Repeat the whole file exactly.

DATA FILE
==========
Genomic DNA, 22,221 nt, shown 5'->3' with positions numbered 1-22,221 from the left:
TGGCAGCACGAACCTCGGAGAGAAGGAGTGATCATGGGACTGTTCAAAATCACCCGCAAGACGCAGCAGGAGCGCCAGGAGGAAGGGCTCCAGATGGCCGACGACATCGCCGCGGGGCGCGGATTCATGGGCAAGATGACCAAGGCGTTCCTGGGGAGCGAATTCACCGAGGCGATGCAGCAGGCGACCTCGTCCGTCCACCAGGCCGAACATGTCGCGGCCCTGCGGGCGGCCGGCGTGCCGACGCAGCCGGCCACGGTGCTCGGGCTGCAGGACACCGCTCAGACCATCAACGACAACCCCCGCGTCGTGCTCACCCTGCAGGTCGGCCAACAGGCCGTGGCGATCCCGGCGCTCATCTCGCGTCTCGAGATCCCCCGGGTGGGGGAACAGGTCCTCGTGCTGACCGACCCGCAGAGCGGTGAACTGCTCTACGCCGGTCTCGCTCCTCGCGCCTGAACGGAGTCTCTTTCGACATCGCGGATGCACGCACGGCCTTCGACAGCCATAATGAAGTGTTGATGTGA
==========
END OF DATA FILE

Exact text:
Genomic DNA, 22,221 nt, shown 5'->3' with positions numbered 1-22,221 from the left:
TGGCAGCACGAACCTCGGAGAGAAGGAGTGATCATGGGACTGTTCAAAATCACCCGCAAGACGCAGCAGGAGCGCCAGGAGGAAGGGCTCCAGATGGCCGACGACATCGCCGCGGGGCGCGGATTCATGGGCAAGATGACCAAGGCGTTCCTGGGGAGCGAATTCACCGAGGCGATGCAGCAGGCGACCTCGTCCGTCCACCAGGCCGAACATGTCGCGGCCCTGCGGGCGGCCGGCGTGCCGACGCAGCCGGCCACGGTGCTCGGGCTGCAGGACACCGCTCAGACCATCAACGACAACCCCCGCGTCGTGCTCACCCTGCAGGTCGGCCAACAGGCCGTGGCGATCCCGGCGCTCATCTCGCGTCTCGAGATCCCCCGGGTGGGGGAACAGGTCCTCGTGCTGACCGACCCGCAGAGCGGTGAACTGCTCTACGCCGGTCTCGCTCCTCGCGCCTGAACGGAGTCTCTTTCGACATCGCGGATGCACGCACGGCCTTCGACAGCCATAATGAAGTGTTGATGTGA